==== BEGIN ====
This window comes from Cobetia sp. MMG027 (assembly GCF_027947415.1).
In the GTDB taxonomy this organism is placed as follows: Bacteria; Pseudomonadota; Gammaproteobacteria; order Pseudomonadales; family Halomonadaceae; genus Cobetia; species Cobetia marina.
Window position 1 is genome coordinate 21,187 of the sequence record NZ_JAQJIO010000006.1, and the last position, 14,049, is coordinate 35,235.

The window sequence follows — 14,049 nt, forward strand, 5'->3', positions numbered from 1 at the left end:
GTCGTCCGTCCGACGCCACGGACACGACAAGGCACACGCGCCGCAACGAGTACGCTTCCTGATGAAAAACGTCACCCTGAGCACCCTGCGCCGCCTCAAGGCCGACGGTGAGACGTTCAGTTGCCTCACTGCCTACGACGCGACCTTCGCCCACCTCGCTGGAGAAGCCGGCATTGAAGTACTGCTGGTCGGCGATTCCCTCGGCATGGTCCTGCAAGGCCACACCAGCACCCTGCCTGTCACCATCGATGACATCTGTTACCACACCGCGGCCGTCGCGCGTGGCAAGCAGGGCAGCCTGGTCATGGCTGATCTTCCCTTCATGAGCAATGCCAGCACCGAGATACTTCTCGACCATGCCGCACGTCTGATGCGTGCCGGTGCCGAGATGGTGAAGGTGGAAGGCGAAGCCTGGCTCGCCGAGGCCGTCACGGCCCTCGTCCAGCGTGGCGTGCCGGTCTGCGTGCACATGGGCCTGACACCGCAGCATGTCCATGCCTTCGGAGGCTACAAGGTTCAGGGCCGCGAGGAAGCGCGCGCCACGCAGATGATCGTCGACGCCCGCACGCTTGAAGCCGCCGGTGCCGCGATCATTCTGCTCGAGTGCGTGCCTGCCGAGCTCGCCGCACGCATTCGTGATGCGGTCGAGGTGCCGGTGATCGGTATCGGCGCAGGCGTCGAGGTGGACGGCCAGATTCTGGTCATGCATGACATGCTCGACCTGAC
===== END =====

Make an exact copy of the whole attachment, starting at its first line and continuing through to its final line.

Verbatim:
This window comes from Cobetia sp. MMG027 (assembly GCF_027947415.1).
In the GTDB taxonomy this organism is placed as follows: Bacteria; Pseudomonadota; Gammaproteobacteria; order Pseudomonadales; family Halomonadaceae; genus Cobetia; species Cobetia marina.
Window position 1 is genome coordinate 21,187 of the sequence record NZ_JAQJIO010000006.1, and the last position, 14,049, is coordinate 35,235.

The window sequence follows — 14,049 nt, forward strand, 5'->3', positions numbered from 1 at the left end:
GTCGTCCGTCCGACGCCACGGACACGACAAGGCACACGCGCCGCAACGAGTACGCTTCCTGATGAAAAACGTCACCCTGAGCACCCTGCGCCGCCTCAAGGCCGACGGTGAGACGTTCAGTTGCCTCACTGCCTACGACGCGACCTTCGCCCACCTCGCTGGAGAAGCCGGCATTGAAGTACTGCTGGTCGGCGATTCCCTCGGCATGGTCCTGCAAGGCCACACCAGCACCCTGCCTGTCACCATCGATGACATCTGTTACCACACCGCGGCCGTCGCGCGTGGCAAGCAGGGCAGCCTGGTCATGGCTGATCTTCCCTTCATGAGCAATGCCAGCACCGAGATACTTCTCGACCATGCCGCACGTCTGATGCGTGCCGGTGCCGAGATGGTGAAGGTGGAAGGCGAAGCCTGGCTCGCCGAGGCCGTCACGGCCCTCGTCCAGCGTGGCGTGCCGGTCTGCGTGCACATGGGCCTGACACCGCAGCATGTCCATGCCTTCGGAGGCTACAAGGTTCAGGGCCGCGAGGAAGCGCGCGCCACGCAGATGATCGTCGACGCCCGCACGCTTGAAGCCGCCGGTGCCGCGATCATTCTGCTCGAGTGCGTGCCTGCCGAGCTCGCCGCACGCATTCGTGATGCGGTCGAGGTGCCGGTGATCGGTATCGGCGCAGGCGTCGAGGTGGACGGCCAGATTCTGGTCATGCATGACATGCTCGACCTGAC